"Mr. President, where the nation should be treated to a consideration of constitutional philosophy, all it will get in such circumstances is a partisan bickering and political posturing from both parties and from both ends of Pennsylvania Avenue. As a result, it is my view that if a Supreme Court Justice resigns tomorrow, or within the next several weeks, or resigns at the end of the summer, President Bush should consider following the practice of a majority of his predecessors and not — and not — name a nominee until after the November election is completed."

Biden said if Bush were to nominate someone anyway, "the Senate Judiciary Committee should seriously consider not scheduling confirmation hearings on the nomination until after the political campaign season is over."

Biden seemed to leave open the possibility of proceeding with a hypothetical nomination process after Election Day, still leaving a couple months in the year.

"Some will criticize such a decision and say it was nothing more than an attempt to save a seat on the court in the hopes that a Democrat will be permitted to fill it. But that would not be our intention, Mr. President, if that were the course we were to choose in the Senate — to not consider holding hearings until after the election. Instead, it would be our pragmatic conclusion that once the political season is under way, and it is, action on a Supreme Court nomination must be put off until after the election campaign is over."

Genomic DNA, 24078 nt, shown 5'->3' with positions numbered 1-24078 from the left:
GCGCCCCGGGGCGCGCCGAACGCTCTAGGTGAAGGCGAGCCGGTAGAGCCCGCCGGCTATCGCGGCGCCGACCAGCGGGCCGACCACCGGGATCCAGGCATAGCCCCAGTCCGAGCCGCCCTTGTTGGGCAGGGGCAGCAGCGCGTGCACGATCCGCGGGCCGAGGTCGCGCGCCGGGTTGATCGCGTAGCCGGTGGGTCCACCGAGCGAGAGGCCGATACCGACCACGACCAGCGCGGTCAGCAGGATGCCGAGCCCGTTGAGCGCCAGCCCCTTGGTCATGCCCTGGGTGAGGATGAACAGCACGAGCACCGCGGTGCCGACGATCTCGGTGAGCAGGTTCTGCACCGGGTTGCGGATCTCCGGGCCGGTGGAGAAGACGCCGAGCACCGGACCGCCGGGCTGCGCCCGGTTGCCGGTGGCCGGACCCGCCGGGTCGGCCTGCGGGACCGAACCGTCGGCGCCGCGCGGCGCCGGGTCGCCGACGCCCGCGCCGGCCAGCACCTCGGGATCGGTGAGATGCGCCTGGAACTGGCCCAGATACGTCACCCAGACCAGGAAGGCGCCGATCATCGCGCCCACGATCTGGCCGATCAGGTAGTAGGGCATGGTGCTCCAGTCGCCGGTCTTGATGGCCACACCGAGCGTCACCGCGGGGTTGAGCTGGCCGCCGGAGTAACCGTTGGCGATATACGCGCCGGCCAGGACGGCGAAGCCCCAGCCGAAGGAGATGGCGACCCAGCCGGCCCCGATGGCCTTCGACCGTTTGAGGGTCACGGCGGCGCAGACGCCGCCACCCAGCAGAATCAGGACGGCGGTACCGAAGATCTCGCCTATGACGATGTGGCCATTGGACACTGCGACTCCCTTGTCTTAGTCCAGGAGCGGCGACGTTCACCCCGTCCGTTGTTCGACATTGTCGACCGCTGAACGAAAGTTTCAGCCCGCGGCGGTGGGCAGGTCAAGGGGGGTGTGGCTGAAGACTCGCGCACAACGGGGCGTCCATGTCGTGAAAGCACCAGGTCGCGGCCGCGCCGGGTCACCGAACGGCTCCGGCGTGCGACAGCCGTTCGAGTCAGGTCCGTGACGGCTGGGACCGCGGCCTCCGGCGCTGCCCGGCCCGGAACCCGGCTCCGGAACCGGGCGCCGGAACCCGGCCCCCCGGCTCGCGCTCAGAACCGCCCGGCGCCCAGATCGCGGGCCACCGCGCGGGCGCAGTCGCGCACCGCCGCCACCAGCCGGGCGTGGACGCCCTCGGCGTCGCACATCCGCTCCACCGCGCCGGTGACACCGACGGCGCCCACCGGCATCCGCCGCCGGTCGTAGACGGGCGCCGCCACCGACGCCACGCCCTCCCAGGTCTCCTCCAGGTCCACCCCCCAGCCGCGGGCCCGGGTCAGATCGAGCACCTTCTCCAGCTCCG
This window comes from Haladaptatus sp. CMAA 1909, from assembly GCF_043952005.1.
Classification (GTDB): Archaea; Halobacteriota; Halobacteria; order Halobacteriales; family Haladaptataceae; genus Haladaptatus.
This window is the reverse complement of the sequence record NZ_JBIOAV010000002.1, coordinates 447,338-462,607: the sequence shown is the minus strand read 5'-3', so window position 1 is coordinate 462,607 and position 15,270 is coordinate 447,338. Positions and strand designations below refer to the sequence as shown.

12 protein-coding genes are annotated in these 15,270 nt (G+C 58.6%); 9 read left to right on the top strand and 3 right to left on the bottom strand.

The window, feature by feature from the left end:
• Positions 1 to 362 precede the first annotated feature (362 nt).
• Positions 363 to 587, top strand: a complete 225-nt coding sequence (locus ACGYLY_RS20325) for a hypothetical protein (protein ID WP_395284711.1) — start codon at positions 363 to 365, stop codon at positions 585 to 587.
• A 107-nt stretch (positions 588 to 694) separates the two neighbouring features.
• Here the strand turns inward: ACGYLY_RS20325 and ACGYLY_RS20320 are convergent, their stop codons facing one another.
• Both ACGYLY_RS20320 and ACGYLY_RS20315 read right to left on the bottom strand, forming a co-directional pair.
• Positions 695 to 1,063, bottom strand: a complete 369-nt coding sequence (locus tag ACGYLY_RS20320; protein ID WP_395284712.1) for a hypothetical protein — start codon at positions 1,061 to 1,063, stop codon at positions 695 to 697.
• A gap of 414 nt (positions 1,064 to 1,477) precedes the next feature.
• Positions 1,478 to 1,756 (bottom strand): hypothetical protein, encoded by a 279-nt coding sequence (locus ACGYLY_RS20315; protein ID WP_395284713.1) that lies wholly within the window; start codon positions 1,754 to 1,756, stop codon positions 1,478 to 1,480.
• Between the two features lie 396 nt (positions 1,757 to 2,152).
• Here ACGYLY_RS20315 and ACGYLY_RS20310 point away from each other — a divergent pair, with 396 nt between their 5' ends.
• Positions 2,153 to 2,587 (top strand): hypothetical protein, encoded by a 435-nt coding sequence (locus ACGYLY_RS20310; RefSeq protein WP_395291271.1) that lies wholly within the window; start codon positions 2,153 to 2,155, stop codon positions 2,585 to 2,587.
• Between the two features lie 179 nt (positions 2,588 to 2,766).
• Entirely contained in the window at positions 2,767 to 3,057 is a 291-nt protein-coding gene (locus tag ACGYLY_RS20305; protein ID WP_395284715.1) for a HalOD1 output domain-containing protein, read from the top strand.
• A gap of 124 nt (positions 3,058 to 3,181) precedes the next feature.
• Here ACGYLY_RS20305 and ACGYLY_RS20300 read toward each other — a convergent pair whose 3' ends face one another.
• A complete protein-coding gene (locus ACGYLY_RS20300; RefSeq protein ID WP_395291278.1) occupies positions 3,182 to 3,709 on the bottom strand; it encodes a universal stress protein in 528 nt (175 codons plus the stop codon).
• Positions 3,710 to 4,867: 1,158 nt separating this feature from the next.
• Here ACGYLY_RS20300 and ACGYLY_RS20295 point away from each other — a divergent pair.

Biden called for both parties, and the White House and Senate, to work together on Supreme Court nominations starting with the next president’s term.

If Clinton were to win with a divided government in 1992, Biden said he would advise him to "seek the advice of the Republican Senate and compromise.

"Otherwise, this Republican Senate would be totally entitled to say I reject the nominees of a Democratic President who is attempting to remake the Court in a way with which I disagree. ..."